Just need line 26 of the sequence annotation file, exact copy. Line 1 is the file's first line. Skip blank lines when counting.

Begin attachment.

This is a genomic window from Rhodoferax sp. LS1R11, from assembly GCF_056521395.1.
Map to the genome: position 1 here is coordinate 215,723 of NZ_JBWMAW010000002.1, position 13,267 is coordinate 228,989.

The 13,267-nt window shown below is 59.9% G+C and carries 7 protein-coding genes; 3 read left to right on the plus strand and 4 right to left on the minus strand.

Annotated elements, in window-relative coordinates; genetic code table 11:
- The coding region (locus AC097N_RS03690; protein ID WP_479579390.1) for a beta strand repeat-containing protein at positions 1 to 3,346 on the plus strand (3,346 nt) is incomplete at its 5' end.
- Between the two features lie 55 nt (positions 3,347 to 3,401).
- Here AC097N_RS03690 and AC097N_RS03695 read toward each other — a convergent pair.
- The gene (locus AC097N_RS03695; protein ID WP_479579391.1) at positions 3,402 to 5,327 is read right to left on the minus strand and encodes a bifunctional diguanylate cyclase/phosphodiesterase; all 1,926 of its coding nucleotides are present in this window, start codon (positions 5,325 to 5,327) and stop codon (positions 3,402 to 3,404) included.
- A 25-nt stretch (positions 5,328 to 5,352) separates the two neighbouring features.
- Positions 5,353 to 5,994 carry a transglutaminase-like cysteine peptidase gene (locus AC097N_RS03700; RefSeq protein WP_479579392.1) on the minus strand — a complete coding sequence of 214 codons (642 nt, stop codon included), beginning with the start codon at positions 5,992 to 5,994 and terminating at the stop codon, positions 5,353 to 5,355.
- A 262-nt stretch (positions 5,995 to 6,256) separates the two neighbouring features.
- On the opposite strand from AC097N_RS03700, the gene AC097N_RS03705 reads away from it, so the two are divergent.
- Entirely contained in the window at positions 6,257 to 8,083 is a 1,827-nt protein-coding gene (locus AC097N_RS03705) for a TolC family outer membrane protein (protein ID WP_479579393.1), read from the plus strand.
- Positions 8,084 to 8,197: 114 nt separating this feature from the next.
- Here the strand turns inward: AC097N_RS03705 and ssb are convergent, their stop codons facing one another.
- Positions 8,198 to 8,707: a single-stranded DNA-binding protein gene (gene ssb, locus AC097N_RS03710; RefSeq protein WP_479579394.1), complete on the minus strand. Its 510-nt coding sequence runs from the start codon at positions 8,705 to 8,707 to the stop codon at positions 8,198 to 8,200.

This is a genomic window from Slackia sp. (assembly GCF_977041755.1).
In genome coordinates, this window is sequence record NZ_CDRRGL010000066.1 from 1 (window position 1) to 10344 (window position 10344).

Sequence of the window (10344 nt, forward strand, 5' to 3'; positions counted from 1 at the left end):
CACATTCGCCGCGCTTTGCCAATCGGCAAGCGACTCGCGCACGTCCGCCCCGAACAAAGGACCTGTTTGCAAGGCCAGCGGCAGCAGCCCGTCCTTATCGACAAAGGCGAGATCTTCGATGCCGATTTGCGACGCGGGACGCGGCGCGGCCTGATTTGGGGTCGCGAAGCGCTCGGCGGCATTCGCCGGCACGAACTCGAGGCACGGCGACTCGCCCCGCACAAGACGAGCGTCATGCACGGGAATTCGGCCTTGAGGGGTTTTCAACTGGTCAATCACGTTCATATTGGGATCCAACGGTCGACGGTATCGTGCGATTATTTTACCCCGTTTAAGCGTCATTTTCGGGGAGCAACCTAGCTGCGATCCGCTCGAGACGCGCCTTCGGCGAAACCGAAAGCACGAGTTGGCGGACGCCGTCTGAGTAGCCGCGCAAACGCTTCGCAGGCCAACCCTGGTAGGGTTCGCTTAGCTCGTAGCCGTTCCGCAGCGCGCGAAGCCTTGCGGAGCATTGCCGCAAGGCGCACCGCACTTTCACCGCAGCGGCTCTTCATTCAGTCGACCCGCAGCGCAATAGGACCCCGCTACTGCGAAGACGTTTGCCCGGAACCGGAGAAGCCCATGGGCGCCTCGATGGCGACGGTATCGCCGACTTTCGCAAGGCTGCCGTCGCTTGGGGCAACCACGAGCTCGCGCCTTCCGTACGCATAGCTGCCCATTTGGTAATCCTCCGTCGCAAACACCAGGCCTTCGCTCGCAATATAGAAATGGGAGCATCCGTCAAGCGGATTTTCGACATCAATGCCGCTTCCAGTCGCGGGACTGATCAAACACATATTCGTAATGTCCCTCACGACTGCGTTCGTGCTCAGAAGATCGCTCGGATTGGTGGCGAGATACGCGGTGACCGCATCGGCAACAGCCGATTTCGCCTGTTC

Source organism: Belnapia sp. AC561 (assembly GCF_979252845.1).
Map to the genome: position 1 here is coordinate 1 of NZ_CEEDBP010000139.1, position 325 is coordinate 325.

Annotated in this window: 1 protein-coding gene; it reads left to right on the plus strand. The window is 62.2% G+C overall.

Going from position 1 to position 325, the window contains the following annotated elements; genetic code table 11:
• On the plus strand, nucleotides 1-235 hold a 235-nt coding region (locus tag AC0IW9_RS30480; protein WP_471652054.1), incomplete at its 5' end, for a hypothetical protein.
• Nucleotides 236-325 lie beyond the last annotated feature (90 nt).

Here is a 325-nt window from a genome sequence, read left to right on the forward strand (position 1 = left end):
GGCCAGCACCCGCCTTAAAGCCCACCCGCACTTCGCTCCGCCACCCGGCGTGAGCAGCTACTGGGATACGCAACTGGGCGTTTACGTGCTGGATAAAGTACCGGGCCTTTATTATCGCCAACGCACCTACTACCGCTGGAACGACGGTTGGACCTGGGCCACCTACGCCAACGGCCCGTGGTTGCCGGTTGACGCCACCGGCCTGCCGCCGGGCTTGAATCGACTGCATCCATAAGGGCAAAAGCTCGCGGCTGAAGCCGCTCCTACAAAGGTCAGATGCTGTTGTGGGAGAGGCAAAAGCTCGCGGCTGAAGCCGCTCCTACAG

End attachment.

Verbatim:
• Nucleotides 236-325 lie beyond the last annotated feature (90 nt).